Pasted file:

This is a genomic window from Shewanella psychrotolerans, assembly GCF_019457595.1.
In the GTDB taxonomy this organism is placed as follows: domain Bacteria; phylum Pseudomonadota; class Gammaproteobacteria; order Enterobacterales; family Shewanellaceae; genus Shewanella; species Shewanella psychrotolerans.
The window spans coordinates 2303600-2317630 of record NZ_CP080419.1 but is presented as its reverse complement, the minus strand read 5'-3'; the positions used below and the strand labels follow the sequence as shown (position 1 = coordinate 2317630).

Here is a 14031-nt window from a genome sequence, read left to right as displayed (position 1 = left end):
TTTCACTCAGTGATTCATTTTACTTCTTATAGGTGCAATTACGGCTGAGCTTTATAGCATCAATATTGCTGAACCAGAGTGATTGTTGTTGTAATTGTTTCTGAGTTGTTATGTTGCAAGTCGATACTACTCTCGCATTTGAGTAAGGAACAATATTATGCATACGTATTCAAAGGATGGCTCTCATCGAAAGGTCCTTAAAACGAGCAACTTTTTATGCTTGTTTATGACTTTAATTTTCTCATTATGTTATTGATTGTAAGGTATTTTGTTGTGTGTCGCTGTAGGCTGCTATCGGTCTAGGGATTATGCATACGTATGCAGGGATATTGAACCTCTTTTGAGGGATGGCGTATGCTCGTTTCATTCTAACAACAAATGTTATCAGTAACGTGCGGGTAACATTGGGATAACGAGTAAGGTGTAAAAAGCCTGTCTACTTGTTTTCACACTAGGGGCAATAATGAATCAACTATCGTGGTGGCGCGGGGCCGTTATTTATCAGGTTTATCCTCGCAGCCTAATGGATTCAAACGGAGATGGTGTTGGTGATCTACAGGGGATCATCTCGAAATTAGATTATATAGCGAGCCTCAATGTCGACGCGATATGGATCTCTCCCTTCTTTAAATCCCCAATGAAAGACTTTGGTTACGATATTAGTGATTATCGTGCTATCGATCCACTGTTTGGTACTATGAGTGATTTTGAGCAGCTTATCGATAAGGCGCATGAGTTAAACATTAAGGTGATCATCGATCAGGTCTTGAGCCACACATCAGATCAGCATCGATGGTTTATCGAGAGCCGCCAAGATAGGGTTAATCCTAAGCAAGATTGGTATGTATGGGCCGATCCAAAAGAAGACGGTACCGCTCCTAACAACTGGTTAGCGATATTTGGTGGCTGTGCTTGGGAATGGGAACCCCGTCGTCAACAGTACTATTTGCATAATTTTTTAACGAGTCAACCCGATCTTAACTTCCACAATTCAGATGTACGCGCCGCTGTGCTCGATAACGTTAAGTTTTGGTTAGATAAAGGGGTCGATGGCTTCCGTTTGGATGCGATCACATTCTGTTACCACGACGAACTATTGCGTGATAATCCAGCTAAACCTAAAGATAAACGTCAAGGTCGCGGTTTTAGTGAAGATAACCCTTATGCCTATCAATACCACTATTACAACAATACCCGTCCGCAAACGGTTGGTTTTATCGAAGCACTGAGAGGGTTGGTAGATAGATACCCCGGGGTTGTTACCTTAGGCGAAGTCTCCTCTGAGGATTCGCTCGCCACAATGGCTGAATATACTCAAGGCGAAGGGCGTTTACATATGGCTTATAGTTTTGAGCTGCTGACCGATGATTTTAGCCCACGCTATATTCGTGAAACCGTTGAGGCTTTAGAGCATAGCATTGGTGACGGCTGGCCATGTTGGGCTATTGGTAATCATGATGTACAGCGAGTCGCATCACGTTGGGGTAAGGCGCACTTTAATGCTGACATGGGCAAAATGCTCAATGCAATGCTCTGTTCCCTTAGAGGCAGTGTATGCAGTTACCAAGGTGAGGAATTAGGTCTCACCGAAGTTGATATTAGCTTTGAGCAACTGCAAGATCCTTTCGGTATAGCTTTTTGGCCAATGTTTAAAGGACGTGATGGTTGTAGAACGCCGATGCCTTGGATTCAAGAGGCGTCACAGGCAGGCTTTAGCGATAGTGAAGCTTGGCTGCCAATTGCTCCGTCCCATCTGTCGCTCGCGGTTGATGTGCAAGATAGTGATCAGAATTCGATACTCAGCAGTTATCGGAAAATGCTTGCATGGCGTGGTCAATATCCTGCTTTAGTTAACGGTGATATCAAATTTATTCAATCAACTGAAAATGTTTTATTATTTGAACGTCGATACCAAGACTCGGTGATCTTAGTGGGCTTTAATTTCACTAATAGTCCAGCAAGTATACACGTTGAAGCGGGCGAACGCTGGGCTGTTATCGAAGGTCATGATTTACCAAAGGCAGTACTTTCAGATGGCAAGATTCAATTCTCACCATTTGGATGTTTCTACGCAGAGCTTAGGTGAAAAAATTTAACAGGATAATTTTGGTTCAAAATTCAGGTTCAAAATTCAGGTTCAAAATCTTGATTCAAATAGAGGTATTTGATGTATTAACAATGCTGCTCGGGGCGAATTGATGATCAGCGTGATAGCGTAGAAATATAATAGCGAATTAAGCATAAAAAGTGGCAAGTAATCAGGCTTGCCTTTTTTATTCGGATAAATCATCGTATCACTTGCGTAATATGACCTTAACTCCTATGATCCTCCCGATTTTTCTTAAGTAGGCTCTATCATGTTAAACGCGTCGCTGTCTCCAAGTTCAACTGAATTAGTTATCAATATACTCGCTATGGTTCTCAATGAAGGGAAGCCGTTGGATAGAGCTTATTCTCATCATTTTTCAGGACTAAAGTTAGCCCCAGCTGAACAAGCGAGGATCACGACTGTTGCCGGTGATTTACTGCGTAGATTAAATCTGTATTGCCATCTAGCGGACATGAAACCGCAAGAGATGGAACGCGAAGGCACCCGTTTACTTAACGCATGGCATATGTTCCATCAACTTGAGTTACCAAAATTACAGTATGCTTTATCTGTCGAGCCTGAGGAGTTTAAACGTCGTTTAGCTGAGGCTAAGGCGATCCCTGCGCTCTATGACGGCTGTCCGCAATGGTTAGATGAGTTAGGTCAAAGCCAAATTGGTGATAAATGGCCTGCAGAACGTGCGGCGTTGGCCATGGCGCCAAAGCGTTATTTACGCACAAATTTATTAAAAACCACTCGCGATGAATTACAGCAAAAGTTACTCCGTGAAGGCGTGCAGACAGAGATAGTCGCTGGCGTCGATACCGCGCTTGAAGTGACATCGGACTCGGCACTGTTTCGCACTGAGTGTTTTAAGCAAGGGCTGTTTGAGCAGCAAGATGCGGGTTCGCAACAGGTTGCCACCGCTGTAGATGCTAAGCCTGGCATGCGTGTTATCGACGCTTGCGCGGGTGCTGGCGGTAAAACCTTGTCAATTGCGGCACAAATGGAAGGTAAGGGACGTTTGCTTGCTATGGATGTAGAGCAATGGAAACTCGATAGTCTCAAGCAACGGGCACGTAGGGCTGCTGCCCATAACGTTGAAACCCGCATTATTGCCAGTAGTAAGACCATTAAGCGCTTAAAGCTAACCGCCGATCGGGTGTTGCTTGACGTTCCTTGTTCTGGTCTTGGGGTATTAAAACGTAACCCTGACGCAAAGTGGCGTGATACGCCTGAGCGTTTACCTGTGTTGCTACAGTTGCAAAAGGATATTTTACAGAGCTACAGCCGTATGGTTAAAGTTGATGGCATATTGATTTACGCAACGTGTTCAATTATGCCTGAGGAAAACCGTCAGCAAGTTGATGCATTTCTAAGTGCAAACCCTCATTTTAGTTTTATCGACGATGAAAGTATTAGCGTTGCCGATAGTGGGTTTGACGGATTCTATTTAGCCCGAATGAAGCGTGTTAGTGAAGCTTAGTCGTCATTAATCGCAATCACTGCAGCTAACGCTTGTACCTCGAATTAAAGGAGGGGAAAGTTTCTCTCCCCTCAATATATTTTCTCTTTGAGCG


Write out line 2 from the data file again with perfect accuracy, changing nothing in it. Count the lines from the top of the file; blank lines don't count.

In the GTDB taxonomy this organism is placed as follows: domain Bacteria; phylum Pseudomonadota; class Gammaproteobacteria; order Enterobacterales; family Shewanellaceae; genus Shewanella; species Shewanella psychrotolerans.